“I Don’t Wanna Kill Anybody!”

Tom Cruise renounces the hitman as Venice goes into day 3

by empire |
Published on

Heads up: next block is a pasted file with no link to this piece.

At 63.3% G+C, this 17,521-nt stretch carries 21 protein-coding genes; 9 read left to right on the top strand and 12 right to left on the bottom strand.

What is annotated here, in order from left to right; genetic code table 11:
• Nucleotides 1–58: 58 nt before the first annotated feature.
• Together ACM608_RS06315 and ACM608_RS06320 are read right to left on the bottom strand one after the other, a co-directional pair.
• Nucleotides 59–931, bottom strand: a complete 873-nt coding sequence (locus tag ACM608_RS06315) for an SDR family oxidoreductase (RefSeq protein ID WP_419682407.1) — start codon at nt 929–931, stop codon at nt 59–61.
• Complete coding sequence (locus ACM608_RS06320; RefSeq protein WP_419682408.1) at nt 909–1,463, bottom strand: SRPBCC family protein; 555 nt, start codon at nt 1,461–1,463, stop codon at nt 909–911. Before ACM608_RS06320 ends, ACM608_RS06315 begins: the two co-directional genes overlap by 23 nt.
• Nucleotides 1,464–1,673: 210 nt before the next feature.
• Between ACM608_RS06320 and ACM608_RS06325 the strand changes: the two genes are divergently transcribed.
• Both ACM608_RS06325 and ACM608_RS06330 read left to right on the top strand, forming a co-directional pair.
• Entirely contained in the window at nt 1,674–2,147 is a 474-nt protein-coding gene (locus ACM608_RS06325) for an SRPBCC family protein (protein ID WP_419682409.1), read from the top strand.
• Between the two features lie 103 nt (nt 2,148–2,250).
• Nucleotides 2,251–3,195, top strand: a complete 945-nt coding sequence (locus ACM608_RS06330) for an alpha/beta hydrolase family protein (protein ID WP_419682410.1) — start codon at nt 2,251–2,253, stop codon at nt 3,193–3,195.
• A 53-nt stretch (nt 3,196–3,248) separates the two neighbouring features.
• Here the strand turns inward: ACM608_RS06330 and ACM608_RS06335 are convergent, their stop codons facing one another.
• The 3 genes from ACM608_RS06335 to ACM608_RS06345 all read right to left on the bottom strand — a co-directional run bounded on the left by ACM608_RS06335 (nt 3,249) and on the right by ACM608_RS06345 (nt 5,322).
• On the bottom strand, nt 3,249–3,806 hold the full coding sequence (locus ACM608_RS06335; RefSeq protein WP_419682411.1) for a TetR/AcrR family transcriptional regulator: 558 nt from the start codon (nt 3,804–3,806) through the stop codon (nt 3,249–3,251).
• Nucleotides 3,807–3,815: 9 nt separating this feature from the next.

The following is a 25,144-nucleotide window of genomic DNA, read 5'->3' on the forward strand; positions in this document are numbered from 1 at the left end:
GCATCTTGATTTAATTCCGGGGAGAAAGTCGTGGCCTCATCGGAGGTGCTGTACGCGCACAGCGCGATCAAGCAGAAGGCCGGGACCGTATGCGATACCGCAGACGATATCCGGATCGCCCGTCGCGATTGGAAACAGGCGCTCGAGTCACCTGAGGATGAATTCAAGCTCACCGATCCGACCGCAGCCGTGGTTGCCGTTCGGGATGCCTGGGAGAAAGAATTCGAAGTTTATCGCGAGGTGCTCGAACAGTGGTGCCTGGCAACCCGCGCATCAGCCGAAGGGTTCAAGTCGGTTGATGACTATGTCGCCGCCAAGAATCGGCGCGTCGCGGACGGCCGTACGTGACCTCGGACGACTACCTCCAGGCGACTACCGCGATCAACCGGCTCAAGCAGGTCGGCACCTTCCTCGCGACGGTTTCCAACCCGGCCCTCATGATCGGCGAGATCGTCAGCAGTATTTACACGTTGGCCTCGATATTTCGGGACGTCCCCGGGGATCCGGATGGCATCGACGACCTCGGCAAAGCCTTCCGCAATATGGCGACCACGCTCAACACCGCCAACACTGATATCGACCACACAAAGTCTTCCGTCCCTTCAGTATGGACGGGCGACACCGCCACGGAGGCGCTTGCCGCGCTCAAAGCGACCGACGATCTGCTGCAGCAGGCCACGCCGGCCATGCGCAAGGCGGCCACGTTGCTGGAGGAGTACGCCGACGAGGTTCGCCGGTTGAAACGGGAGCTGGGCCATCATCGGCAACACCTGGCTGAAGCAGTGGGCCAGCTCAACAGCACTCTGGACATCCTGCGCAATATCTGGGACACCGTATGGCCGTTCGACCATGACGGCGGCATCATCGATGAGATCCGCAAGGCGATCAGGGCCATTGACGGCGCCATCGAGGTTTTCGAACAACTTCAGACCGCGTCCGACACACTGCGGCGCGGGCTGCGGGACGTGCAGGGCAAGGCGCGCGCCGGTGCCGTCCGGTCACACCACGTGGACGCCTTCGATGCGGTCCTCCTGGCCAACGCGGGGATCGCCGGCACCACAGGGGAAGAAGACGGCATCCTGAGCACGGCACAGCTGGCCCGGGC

Venice - Day 3 A quiet day on the Lido, not even ruffled by the appearance of Tom Cruise, in town with Michael Mann and co for the Italian launch of Collateral. Far from being the huge media event anticipated, the press conference was a surprisingly muted affair. Because of the plethora of other junkets going on right now (Manchurian Candidate and Vanity Fair to name but two, there weren't the usual rubbernecking journalists and, much like the equally dull showing for The Terminal, some of the questions had the distinct whiff of festival plant about them. Of course, everyone wanted a slice of Cruise, but the boy wonder looked pretty tired, as well he might after premiering in Paris, London and Berlin. Michael Mann seemed oblivious, but then he did get a few questions, unlike the distinctly bored-looking Jamie Foxx and Jada Pinkett Smith. After a stupid question about taxi rides, a Croatian journalist quizzed Cruise about his bad guy role (no, he wailed, much like Meg Ryan this time last year, it's not a reinvention) and asked him who he would like to kill in this world. Shockingly, Tom simply smiled his killer smile and said he didn't "wanna kill anybody". Curiously, he then asked her who she would like to kill, and the reply was Osama Bin Laden. Tom smiled a no-comment smile (come on, Tom, there's no controversy here - it's Osama bin fucking Laden!!!), leaving the killer punchline to Foxx. After Cruise repeated that, no, he didn't "wanna kill anybody", Foxx leanded into the mic and drawled, "Kill him with luuuuuuuuuurve". Film-wise it was a slack day, dominated by the latest from Alejandro Amenabar. Perhaps anticipating M Night's next movie, Amenabar has crafted his first non-genre piece in the moving but never quite overwhelming Mar Adentro (Out To Sea). Inspired by a true life story, it features a stunning performance by Javier Bardem, perhaps the coolest actor in the world and quite possibly the best, as a quadriplegic who has been confined to bed for nearly 30 years after breaking his neck in a diving accident. His life has become so unbearable he demands the option to die with dignity, and the bulk of this rather heavy two-hour movie centres on his right to do so. Amenabar hasn't quite made his masterpiece yet but it's beautifully made and wonderfully acted, despite some rather obvious musical cues. Nevertheless, we're willing to suggest that Bardem might be in with a punt come Oscar time if the film bows in the US before Xmas; remember where you read it first.

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